Kaelbling, L. P., Littman, M. L., & Moore, A. W. (1996). Reinforcement learning:
A survey.

Journal of Artificial Intelligence Research, 4, 237-285.

Khanna, A., & Zinky, J. (1989). The revised ARPANET routing metric. ACM SIGCOMM

Computer Communication Review, 19 (4), 45-56.

Malkin, G. S., & Steenstrup, M. E. (1995). Distance-vector routing. In Steenstrup,
M. E.

(Ed.), Routing in Communications Networks, chap. 3, pp. 83-98. Prentice-Hall.

McCallum, A. K. (1995). Reinforcement learning with selective perception
and hidden state.

Ph.D. thesis, Department of Computer Science, University of Rochester, Rochester
(NY).

McQuillan, J. M., Richer, I., & Rosen, E. C. (1980). The new routing algorithm
for the

ARPANET. IEEE Transactions on Communications, 28, 711-719.

363

Di Caro & Dorigo Merlin, P., & Segall, A. (1979). A failsafe distributed
routing protocol. IEEE Transactions

on Communications, COM-27 (9), 1280-1287.

Moy, J. T. (1998). OSPF Anatomy of an Internet Routing Protocol. Addison-Wesley.
Narendra, K. S., & Thathachar, M. A. (1980). On the behavior of a learning
automaton in a changing environment with application to telephone traffic
routing. IEEE Transactions on Systems, Man, and Cybernetics, SMC-10 (5),
262-269.

Nedzelnitsky, O. V., & Narendra, K. S. (1987). Nonstationary models of learning
automata

routing in data communication networks. IEEE Transactions on Systems, Man,
and Cybernetics, SMC-17, 1004-1015.

Papoulis, A. (1991). Probability, Random Variables and Stochastic Process
(Third edition).

McGraw-Hill.

Peterson, L. L., & Davie, B. (1996). Computer Networks: A System Approach.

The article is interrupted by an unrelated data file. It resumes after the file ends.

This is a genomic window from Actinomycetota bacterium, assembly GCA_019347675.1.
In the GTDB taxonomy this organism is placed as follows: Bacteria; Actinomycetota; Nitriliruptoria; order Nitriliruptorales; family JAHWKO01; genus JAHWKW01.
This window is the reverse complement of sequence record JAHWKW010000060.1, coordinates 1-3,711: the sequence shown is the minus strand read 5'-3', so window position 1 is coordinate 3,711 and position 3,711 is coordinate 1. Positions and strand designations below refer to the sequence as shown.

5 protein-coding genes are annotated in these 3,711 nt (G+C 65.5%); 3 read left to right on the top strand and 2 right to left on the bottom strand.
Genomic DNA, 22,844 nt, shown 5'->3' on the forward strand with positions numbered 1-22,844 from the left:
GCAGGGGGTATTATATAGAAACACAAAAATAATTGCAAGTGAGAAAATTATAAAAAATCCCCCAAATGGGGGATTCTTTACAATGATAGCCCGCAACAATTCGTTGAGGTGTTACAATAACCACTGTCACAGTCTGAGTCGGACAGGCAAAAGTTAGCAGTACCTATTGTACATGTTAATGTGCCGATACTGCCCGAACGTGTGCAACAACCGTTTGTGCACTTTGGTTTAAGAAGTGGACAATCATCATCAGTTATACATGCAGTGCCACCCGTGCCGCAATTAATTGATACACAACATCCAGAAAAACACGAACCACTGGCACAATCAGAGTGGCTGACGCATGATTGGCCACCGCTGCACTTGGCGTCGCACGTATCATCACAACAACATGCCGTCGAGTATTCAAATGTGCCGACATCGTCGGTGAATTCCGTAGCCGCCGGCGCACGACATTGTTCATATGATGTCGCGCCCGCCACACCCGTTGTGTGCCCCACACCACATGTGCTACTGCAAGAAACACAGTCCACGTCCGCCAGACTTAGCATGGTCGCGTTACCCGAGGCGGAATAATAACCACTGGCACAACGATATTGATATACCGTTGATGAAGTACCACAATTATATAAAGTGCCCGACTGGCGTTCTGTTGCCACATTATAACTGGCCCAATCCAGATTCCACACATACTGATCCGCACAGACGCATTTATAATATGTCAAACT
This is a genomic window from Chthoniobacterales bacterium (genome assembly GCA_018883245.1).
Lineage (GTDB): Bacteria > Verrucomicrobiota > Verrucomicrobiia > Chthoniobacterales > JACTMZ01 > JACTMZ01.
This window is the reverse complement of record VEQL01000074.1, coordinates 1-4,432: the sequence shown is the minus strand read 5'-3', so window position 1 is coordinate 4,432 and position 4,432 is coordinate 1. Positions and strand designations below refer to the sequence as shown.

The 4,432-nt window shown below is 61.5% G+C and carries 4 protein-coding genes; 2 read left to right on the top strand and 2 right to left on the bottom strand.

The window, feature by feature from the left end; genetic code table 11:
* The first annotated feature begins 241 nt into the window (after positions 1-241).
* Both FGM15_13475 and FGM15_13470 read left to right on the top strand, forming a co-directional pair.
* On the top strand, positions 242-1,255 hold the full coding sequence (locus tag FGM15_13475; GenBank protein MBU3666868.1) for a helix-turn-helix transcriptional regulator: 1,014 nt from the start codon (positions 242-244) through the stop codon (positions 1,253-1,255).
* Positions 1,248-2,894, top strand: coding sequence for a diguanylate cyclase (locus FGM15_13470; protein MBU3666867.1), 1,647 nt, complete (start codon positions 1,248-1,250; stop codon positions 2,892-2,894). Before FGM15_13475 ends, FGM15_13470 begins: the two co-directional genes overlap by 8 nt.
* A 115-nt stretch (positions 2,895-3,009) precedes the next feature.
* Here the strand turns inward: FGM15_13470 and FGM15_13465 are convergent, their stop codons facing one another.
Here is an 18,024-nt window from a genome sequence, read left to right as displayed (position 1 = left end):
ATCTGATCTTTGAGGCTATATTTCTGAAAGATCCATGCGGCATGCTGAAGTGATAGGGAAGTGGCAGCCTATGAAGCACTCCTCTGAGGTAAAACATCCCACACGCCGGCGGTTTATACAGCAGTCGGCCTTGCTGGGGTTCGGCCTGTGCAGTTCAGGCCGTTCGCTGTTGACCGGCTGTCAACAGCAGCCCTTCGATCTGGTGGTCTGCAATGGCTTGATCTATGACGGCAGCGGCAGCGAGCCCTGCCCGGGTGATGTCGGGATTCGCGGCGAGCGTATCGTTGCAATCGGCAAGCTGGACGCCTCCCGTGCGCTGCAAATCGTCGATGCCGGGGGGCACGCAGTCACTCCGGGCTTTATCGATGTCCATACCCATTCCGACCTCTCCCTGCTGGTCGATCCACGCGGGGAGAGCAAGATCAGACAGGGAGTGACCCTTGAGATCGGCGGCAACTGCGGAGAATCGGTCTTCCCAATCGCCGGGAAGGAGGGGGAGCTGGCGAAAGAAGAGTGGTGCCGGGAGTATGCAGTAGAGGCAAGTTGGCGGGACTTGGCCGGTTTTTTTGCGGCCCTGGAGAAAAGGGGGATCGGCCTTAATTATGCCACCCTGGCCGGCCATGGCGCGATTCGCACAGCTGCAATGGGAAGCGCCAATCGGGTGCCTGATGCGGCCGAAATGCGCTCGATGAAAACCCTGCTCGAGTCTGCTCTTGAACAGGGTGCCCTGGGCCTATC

Morgan

Kaufmann.

Rubistein, R. Y. (1981). Simulation and the Monte Carlo Method. John Wiley
& Sons. Sandick, H., & Crawley, E. (1997). QoS routing (qosr) working group
report. Internet

Draft, Internet Engineering Task Force (IEFT).

Schoonderwoerd, R., Holland, O., & Bruten, J. (1997). Ant-like agents for
load balancing

in telecommunications networks. In Proceedings of the First International
Conference on Autonomous Agents, pp. 209-216. ACM Press.

Schoonderwoerd, R., Holland, O., Bruten, J., & Rothkrantz, L. (1996). Ant-based
load

balancing in telecommunications networks. Adaptive Behavior, 5 (2), 169-207.

Shankar, A. U., Alaettino*glu, C., Dussa-Zieger, K., & Matta, I. (1992a).
Performance

comparison of routing protocols under dynamic and static file transfer connections.
ACM Computer Communication Review, 22 (5), 39-52.

Shankar, A. U., Alaettino*glu, C., Dussa-Zieger, K., & Matta, I. (1992b).
Transient and

steady-state performance of routing protocols: Distance-vector versus link-state.
Tech. rep. UMIACS-TR-92-87, CS-TR-2940, Institute for Advanced Computer Studies
and Department of Computer Science, University of Maryland, College Park
(MD).

Singh, S. P., & Sutton, R. S. (1996). Reinforcement learning with replacing
eligibility traces.

Machine Learning, 22, 123-158.

Singh, S. P., Jaakkola, T., & Jordan, M. I. (1994). Learning without state
estimation

in partially observable Markovian decision processes. In Proceedings of the
Eleventh Machine Learning Conference, pp. 284-292. New Brunswick, NJ: Morgan
Kaufmann.

Steenstrup, M. E. (Ed.). (1995). Routing in Communications Networks. Prentice-Hall.
Stone, P., & Veloso, M. M. (1996). Multiagent systems: A survey from a machine
learning

persective. Tech. rep. CMU-CS-97-193, Carnegie Mellon University, Pittsburgh,
PA.

364

AntNet: Distributed Stigmergetic Control for Communications Networks Streltsov,
S., & Vakili, P. (1996). Variance reduction algorithms for parallel replicated

simulation of uniformized Markov chains. Discrete Event Dynamic Systems:
Theory and Applications, 6, 159-180.

Subramanian, D., Druschel, P., & Chen, J. (1997). Ants and reinforcement
learning: A

case study in routing in dynamic networks. In Proceedings of IJCAI-97, International
Joint Conference on Artificial Intelligence, pp. 832-838. Morgan Kaufmann.

The ATM Forum (1996). Private Network-Network Interface Specification: Version
1.0. Walrand, J., & Varaiya, P. (1996). High-performance Communication Networks.
Morgan

Kaufmann.

Wang, Z., & Crowcroft, J. (1992). Analysis of shortest-path routing algorithms
in a dynamic

network environment. ACM Computer Communication Review, 22 (2).

Yang, Q. (1997). A Simulation Laboratory for Evaluation of Dynamic Traffic
Management Systems. Ph.D. thesis, Department of Civil and Environmental Engineering,
Massachusetts Institute of Technology (MIT).

365